William Shakespeare wrote the five-act comedy As You Like It that was published in 1623. A few lines from that classic are found in a well-known speech that begins:
” All the world’s a stage, And all the men and women merely players…”William Shakespeare
No, I have not been reading Shakespeare of late, but his words came back to me as I was reading a portion of “the Sermon on the Mount” in the Gospel of Matthew today in The Message contemporary rendering of Chapter 6 done by Eugene Peterson. He entitled the beginning of the chapter “The World is Not a Stage” and that set me to pondering the words penned by Shakespeare that sound so logical in contrast to Peterson’s heading to this chapter.
Most of us might agree that we play various roles on the earth after we are born and the word “roles” might suggest that we are truly actors on a stage, but that would diminish each of us and the biblical narrative we read throughout the pages of the Bible. In biblical text we are unique individuals created by God, called to a purpose with choices that influence the path we take as well as some of the roles we have along the way.
Actors on a stage do not speak words of their own choosing nor are they often representative of the person speaking them at all. Actors speak words written by one person, directed by another person who interprets and determines how each scene will be played out to the tiniest detail. They will determine our entrance and exit, what we will wear, how we will speak the lines written, and with what emphasis they will be accentuated. Actors will be tasked with making the character written by someone else as authentic as possible, but they themselves will not be authentic in their performance on stage or screen. It will be a performance, nothing more. And what is a performance?
A dictionary says this: “a rending of a role, song, or piece of music” as one of the definitions of performance.
Are we only living life as a performance? So much of what we do from childhood onward seems to focus on reaching some level of performance for every level of academic pursuit from early childhood onward. It is true in pursuing sports or music activities and later it is present in the career paths or jobs we pursue. Little wonder that we can get caught up in the way we do something and lose track of the more important things such as whether we are called to do them, how we do them, and if they represent our authentic selves and the character we are.
God’s story in the Bible tells us we are called to be salt and light, to live out the reality of loving Him and loving one another including our enemies – things that are impossible to imitate.
In the current era it seems harder to determine who is imitating and who is authentic. Insecurity and cultural norms drive us to be, say, and act in certain ways to be accepted by those around us. Instead of living out our unique path we can be drawn into seeking to be like others that someone somewhere has decided is the model that is the best choice. But if we are all the same, then why is any one of us needed for something since anyone can do what any one of us can do?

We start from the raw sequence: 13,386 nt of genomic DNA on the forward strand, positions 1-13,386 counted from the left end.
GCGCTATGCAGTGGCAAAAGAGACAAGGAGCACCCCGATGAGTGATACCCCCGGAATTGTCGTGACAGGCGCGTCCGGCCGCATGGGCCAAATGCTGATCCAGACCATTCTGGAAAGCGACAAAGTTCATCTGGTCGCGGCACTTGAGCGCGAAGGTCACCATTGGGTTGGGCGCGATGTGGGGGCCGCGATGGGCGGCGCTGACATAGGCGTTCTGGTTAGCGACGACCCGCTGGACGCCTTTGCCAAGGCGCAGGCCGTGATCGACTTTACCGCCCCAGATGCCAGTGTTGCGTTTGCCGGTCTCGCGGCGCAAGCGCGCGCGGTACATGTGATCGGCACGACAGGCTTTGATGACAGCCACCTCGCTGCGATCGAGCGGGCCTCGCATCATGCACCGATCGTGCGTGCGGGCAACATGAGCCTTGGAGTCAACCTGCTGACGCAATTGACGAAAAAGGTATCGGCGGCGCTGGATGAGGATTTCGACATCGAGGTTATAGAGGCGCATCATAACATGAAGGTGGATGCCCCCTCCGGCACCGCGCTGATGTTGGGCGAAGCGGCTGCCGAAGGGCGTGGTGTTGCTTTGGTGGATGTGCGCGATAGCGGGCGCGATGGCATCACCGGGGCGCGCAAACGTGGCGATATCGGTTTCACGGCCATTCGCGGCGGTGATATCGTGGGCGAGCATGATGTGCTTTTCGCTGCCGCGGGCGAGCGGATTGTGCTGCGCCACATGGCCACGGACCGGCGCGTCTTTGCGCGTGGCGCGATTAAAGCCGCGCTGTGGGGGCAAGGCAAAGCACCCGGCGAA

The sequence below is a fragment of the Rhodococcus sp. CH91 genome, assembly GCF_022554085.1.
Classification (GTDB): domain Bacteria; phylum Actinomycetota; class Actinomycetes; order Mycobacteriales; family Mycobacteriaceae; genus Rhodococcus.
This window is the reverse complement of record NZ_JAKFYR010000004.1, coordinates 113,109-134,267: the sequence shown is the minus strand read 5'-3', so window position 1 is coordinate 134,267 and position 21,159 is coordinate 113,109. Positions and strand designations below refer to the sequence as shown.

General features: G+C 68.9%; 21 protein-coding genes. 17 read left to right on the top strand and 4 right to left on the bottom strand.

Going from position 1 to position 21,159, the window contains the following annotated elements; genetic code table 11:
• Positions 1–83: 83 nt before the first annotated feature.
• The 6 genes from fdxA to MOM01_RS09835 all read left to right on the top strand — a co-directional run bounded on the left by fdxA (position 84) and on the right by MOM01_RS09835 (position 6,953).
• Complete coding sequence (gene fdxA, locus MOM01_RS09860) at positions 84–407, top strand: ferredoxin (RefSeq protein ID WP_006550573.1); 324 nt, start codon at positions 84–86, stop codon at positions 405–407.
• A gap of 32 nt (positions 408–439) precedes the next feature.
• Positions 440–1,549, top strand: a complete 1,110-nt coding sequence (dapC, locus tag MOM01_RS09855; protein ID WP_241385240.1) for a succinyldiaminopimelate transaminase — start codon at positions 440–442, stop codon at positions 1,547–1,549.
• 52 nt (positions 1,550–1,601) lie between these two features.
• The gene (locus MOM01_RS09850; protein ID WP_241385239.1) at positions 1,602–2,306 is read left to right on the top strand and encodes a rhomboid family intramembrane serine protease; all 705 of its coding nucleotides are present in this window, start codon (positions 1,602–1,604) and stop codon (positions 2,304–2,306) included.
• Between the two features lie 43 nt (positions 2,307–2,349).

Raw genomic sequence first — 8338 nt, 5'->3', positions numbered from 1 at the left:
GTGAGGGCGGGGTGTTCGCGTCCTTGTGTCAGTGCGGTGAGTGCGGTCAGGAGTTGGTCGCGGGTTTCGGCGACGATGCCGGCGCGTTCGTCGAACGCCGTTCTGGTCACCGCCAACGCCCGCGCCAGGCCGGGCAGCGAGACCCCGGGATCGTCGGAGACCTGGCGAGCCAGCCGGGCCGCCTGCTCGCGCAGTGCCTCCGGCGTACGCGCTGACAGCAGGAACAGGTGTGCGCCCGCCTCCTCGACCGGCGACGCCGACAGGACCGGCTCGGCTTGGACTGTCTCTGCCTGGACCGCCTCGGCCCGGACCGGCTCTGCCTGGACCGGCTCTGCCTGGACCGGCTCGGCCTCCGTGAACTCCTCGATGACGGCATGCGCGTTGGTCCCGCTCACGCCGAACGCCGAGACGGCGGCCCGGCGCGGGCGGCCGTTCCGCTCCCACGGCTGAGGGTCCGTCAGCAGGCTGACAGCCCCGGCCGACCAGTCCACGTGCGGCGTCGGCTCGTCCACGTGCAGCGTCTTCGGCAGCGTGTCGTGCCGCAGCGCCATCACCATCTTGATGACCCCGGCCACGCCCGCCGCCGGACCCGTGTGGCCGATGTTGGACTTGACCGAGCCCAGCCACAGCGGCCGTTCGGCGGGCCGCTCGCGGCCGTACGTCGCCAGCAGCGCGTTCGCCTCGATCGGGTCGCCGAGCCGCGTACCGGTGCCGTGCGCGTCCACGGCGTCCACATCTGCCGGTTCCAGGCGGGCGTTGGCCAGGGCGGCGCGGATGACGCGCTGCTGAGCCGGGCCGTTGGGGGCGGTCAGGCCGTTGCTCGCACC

So what then is Peterson suggesting about the opening verses of Matthew 6 that points to why the world is not a stage and should not be? Here is the rending that follows his heading:
“Be especially careful when you are trying to be good so that you don’t make a performance out of it. It might be good theater, but the God who made you won’t be applauding.”
“When you do something for someone else, don’t call attention to yourself. You’ve seen them in action, I’m sure—‘playactors’ I call them—treating prayer meeting and street corner alike as a stage, acting compassionate as long as someone is watching, playing to the crowds. They get applause, true, but that’s all they get. When you help someone out, don’t think about how it looks. Just do it—quietly and unobtrusively. That is the way your God, who conceived you in love, working behind the scenes, helps you out.”Matthew 6:1-4 (MSG)
These are a rendering of the words of Jesus in the famous passage of his teaching describing how those who follow Him, and his teachings are to live. They paint a very different picture than what we might be given from the culture around us. Culture nudges us forward to do good things and then be celebrated for those things as is our reward. Consider how Charles Spurgeon looks at this:
“We must not copy the loud charity of certain vainglorious persons: their character is hypocritical, their manner is ostentatious, their aim is to be seen of men, their reward is in the present. That reward is a very poor one, and is soon over.”Charles H. Spurgeon
No, the world is not merely a stage with us as players of different roles, puppets being fed lines to speak and stage directions to follow. The applause of men, the acceptance of the culture by adopting cultural norms that vary over time, is not the purpose or goal of us as created humankind. If we were to look backward a short 50 to 100 years and seek to play out the norms, we would find ourselves contorted in multiple directions because they have changed in so many areas and so many ways. To suggest these changes have all been for our good or the betterment of humankind would be a hasty judgment.
Peter points the path to consider:
“So roll up your sleeves, get your head in the game, be totally ready to receive the gift that’s coming when Jesus arrives. Don’t lazily slip back into those old grooves of evil, doing just what you feel like doing. You didn’t know any better then; you do now. As obedient children, let yourselves be pulled into a way of life shaped by God’s life, a life energetic and blazing with holiness. God said, “I am holy; you be holy.”1 Peter 1:13-16 (MSG)